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How Does Scout Finch's Ability To Change

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George Bernard Shaw claims, “Those who cannot change their minds cannot change anything” (Goodreads). These words take meaning in two comparable stories. In the first story, To Kill a Mockingbird by Harper Lee, there is the main character Scout Finch. She is a young girl subjected to life changing influences. She ends up wanting to change how her hometown, Maycomb, views others. But in order to do that, she must be able to change her mindset. Similarly, in The Help, directed by Tate Taylor and based off the novel by Kate Kathryn, there is a woman named Skeeter Phelan. She also wishes to change attitudes in her hometown, Jackson. Both Scout and Skeeter require the ability to transform their views, even though they are years apart. Although Scout…show more content…
At first, Scout goes along with Society by saying, “Cal, I know Tom Robinson’s in jail an’ he’s done something wrong…” (Lee 123). She takes what others say as serious and assumes Tom Robinson, a black man, did something wrong. However, She later meets other black people and listens to evidence on Tom’s crime. After that, she realizes, “Tom Robinson was probably the only person who was ever decent to her. But she said he took advantage of her, and when she stood up she looked at him if he were dirt beneath her feet” (Lee 192). Scout then grasps how black people can be very good people and that it is whites who can be horrible people. This supports how Scout’s beliefs on race change because she changes from thinking badly of blacks to understanding that they can be great people while whites can be even worse. On the other hand, Skeeter already thinks well of blacks as she is raised by a kind, black maid named Constantine. Like Scout though, Skeeter believes that the whites in her town are good people. When she talks with Hilly, a socialite woman who was Skeeter’s friend, she starts to transform. This is because Hilly says to Skeeter’s friend, the black maid Aibileen, “Maybe I can’t send you to jail for what you wrote, but I can send you to jail for being a thief”. This, along with other rude remarks by Hilly, leads Skeeter into changing her attitude so that she sees how bad that the…show more content…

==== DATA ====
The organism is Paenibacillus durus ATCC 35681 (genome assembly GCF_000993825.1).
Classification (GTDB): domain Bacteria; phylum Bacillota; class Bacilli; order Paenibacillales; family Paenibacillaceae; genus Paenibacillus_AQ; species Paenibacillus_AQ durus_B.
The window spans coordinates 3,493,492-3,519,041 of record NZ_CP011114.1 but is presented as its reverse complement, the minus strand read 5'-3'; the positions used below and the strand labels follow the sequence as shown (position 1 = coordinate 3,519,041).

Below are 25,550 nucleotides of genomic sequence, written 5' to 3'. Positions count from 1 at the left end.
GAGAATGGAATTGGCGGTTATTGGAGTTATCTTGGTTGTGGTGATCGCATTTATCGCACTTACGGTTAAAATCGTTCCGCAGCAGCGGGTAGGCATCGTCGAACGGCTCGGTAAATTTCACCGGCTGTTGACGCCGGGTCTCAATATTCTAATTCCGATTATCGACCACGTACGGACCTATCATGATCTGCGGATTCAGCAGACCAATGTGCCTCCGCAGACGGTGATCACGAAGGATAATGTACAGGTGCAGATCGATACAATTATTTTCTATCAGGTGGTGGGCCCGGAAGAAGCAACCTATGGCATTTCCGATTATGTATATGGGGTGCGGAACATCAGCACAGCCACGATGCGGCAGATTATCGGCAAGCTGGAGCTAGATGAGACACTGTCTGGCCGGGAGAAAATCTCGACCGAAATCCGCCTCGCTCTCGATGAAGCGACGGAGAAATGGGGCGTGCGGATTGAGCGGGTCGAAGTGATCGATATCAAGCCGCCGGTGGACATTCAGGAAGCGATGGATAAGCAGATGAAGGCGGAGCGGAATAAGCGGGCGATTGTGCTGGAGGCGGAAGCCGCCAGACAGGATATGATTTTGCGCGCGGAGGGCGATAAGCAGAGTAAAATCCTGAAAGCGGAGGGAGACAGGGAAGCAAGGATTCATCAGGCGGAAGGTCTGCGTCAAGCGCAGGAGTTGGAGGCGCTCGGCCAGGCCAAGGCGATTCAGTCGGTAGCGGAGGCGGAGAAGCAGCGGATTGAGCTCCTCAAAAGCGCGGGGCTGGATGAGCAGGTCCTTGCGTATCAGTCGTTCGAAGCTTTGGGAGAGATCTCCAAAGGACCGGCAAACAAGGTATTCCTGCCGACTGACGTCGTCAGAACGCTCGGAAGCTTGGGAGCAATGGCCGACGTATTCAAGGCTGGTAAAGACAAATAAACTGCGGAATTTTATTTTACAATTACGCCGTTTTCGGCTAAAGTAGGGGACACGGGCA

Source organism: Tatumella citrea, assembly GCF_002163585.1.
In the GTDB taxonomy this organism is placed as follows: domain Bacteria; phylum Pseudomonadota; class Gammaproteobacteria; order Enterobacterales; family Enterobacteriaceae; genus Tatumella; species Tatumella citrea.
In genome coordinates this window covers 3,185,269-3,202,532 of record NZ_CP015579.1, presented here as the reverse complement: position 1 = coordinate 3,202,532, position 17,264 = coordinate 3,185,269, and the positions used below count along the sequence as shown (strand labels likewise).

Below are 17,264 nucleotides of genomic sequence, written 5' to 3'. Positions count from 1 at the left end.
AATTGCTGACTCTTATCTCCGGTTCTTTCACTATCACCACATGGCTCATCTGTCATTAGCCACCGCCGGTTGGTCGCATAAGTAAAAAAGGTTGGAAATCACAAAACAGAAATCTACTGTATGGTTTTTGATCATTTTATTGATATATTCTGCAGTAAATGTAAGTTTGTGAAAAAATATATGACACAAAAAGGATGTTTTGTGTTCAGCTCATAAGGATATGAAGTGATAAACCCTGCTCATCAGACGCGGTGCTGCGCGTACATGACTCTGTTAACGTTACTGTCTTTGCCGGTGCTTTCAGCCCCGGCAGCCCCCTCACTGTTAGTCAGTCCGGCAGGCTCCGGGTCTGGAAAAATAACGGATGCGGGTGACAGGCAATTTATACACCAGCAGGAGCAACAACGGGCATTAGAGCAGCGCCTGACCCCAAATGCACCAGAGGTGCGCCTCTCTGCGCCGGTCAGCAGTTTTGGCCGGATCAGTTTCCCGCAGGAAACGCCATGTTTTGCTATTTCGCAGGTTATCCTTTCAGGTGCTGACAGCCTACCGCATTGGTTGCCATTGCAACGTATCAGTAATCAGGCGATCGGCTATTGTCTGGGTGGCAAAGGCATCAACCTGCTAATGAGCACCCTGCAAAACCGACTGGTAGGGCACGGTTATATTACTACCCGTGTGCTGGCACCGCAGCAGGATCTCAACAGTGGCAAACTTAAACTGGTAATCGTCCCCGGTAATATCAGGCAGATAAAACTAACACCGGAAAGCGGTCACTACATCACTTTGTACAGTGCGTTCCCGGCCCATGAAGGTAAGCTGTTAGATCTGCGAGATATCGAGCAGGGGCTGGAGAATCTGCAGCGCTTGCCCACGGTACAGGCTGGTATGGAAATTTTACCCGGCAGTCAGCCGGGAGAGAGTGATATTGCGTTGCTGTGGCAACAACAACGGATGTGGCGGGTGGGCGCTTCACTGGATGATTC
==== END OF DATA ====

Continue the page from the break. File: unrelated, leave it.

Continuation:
When Scout’s family has Walter Cunningham over, a boy Scout’s age from a poor family, Scout is unhappy. She complains to Calpurnia, “He ain’t company, Cal, he’s just a Cunningham” (Lee 24). Scout thinks badly of Walter just because he’s from an impoverished and underprivileged family. Calpurnia and Scout’s father scold her, though, and Scout eventually becomes friends with Walter. Yet, when her Aunt Alexandra hears that Scout wants to have Walter over to play, she tells Scout that he can not come over because he is not their type of folks. Scout immediately questions her, declaring, “Why not Aunty? They’re good folks” (Lee 223). Scout immediately came to Walter’s defense and showed how she transformed from the girl who scorns Walter for being poor to one who defends him because he i s a good person. Comparably, Skeeter also does not stand up to defend an underprivileged person. When Celia Foote, a woman from a poor town who marries into riches, is mentioned around the socialite girls of Jackson, they treat her as underprivileged. At first Skeeter does nothing, but she sees her friend Hilly make rude remarks about Celia. Hilly comments, “She can’t take a hint can she? … The tacky girl Johnny married … Mail’s a lot slower way out there in the county, huh?”. Skeeter hears this, and starts to rebel against Hilly’s views. She rejects Hilly’s ways and changes her belief on defending
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